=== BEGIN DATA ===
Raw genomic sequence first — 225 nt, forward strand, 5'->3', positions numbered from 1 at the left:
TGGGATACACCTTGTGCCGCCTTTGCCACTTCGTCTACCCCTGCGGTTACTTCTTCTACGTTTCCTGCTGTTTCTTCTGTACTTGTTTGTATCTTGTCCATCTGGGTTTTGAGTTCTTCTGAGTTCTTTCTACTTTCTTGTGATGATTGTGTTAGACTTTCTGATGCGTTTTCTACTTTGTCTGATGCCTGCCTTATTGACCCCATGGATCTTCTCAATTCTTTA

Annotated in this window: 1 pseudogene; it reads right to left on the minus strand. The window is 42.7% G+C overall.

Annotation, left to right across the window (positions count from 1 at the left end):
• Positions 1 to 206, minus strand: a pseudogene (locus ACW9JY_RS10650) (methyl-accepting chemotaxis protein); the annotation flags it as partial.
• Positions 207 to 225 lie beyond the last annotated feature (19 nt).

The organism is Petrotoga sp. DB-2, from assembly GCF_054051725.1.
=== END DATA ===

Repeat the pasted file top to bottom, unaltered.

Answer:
Raw genomic sequence first — 225 nt, forward strand, 5'->3', positions numbered from 1 at the left:
TGGGATACACCTTGTGCCGCCTTTGCCACTTCGTCTACCCCTGCGGTTACTTCTTCTACGTTTCCTGCTGTTTCTTCTGTACTTGTTTGTATCTTGTCCATCTGGGTTTTGAGTTCTTCTGAGTTCTTTCTACTTTCTTGTGATGATTGTGTTAGACTTTCTGATGCGTTTTCTACTTTGTCTGATGCCTGCCTTATTGACCCCATGGATCTTCTCAATTCTTTA

Annotated in this window: 1 pseudogene; it reads right to left on the minus strand. The window is 42.7% G+C overall.

Annotation, left to right across the window (positions count from 1 at the left end):
• Positions 1 to 206, minus strand: a pseudogene (locus ACW9JY_RS10650) (methyl-accepting chemotaxis protein); the annotation flags it as partial.
• Positions 207 to 225 lie beyond the last annotated feature (19 nt).

The organism is Petrotoga sp. DB-2, from assembly GCF_054051725.1.